In 6:1-11 Paul covers the matter of going to secular law. As we read this portion of 1 Corinthians, we need to get into the depths of these verses and not only care for what is written in black and white, but also touch the burden in Paul’s spirit as he was writing.
The third problem this Epistle deals with is the matter of one brother going to law against another. This is not a sin like division, which is initiated by the soul, nor a gross sin like incest, which is carried out by the lustful body. This is a case of one claiming his legal rights, not willing to suffer wrong, not willing to learn the lesson of the cross.
We have pointed out that Paul in this book covers at least ten different problems. The first is the problem of division, and the second that of the gross sin of incest. Third he deals with the problem of a brother who took another brother to a secular law court. Why does Paul make this the third case he deals with and not the second or the fourth? If we would answer this question, we must look into the depths of this book.
Paul’s burden in writing this Epistle is to deal with the replacements for Christ. The Corinthian believers were replacing Christ with their Greek culture, philosophy, and wisdom. These were all good things, the leading products of society. If we do not have culture, we shall be unrestrained. If we do not have philosophy and wisdom, we shall be foolish. Every human being needs culture, wisdom, and philosophy. The problem among the believers at Corinth was that these good things were replacing Christ. Therefore, the burden in Paul’s spirit was to bring these believers back to Christ, God’s unique center.
God’s intention is to work Christ into His chosen people so that Christ may become their life and everything to them and that they may live Christ and thereby in experience become the members of Christ. In this way Christ will have the Body, the church. This vision was in Paul’s spirit as he was writing 1 Corinthians. In this Epistle Paul first deals with the problem of division. Division has its source in the soul, in particular, in the mind. For this reason, Paul deals with the philosophical mind of the Corinthian believers. Then he goes on to deal with a gross sin. This sequence indicates that if Christians live by the soul and by culture instead of Christ, the door will be opened to the lusts of the flesh.
It is common for Christians today to take various soulish things as replacements for Christ. This opens the way for the lusts of the flesh to come in. Thus, among God’s redeemed people there are the problems of the soul and of the lusts of the flesh.
Soulish things are more refined than the lusts of the flesh. Culture enables people to become refined. To be cultured is simply to be refined. The lusts of the flesh, on the contrary, are crude and gross. Nevertheless, whenever people live in the soul, the door is opened wide to the lusts of the flesh. In fact, many times the most sinful and lustful things are done by those who are the most cultured. Often those who are not as highly cultured are not as sinful in their living. It is a fact that in many cases those who are most given to the exercise of the soul are very sinful. On the one hand, they live a soulish life; on the other hand, they indulge in the lusts of the flesh. Many of today’s Christians also follow this trend.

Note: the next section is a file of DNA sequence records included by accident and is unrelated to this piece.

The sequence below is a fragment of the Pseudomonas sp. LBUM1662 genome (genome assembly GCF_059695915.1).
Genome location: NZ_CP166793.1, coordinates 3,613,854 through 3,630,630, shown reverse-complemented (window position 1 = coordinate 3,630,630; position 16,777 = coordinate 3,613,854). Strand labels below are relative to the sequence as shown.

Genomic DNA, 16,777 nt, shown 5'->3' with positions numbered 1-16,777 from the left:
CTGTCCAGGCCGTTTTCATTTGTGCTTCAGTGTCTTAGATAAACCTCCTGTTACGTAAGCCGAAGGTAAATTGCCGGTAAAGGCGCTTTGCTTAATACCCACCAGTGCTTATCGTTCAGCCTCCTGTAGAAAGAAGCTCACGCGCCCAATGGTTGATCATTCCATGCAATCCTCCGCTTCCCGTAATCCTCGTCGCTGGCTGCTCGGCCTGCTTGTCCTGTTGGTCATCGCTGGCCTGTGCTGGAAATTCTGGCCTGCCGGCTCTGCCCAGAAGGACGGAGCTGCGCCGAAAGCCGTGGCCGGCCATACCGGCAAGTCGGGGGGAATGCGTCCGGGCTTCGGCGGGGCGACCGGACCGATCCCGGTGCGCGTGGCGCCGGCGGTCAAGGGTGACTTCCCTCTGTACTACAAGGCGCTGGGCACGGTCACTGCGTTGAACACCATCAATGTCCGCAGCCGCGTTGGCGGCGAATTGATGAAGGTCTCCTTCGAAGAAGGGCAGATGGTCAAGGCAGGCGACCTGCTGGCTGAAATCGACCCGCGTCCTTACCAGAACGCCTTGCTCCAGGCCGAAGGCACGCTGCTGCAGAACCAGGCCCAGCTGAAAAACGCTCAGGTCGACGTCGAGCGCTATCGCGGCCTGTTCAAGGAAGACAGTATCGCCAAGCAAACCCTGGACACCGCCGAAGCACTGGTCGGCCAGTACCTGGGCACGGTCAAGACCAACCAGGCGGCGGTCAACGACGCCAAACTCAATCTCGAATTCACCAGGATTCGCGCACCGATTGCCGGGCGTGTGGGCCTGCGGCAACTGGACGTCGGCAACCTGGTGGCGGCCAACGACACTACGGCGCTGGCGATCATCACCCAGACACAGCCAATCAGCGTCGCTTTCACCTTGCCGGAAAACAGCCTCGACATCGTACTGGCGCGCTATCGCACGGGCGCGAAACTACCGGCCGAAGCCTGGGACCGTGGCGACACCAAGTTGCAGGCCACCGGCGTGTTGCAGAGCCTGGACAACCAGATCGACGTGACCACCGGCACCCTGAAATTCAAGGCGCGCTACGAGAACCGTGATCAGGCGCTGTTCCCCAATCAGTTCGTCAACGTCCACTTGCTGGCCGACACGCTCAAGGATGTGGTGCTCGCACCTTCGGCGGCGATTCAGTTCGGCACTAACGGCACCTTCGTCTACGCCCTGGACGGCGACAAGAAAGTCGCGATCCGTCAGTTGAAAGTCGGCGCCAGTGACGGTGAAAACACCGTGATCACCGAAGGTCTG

We have seen that after dealing with the soul and the lustful flesh, Paul turns to the matter of going to secular law. This is a matter of claiming our rights and of not being willing to suffer loss. When we are soulish and fleshly, we shall always claim our rights. We shall not be willing to be wronged by anyone. For this reason, Paul makes the third dealing in this Epistle that of claiming one’s personal rights. This problem was found among the believers at Corinth.
The problem of claiming our rights is found not only in society and in the church, but also in married life. If a husband and wife live in the soul and according to their lusts, both will claim their rights. Neither will be willing to give in to the other. Only when we live in the spirit are we willing to give in and not insist on our rights. When we have a life by the mingled spirit, we shall not claim any rights for ourselves. It may seem to us that we do not have any rights to claim. The reason we claim our rights is that instead of living by the mingled spirit, we live in the soul and in the flesh. Because the soulish life was prevailing and because the door was open to the lusts of the flesh, there were lawsuits among the believers in Corinth. The sequence is that first we have a soulish life, then the lusts of the flesh, and then the claiming of our rights.
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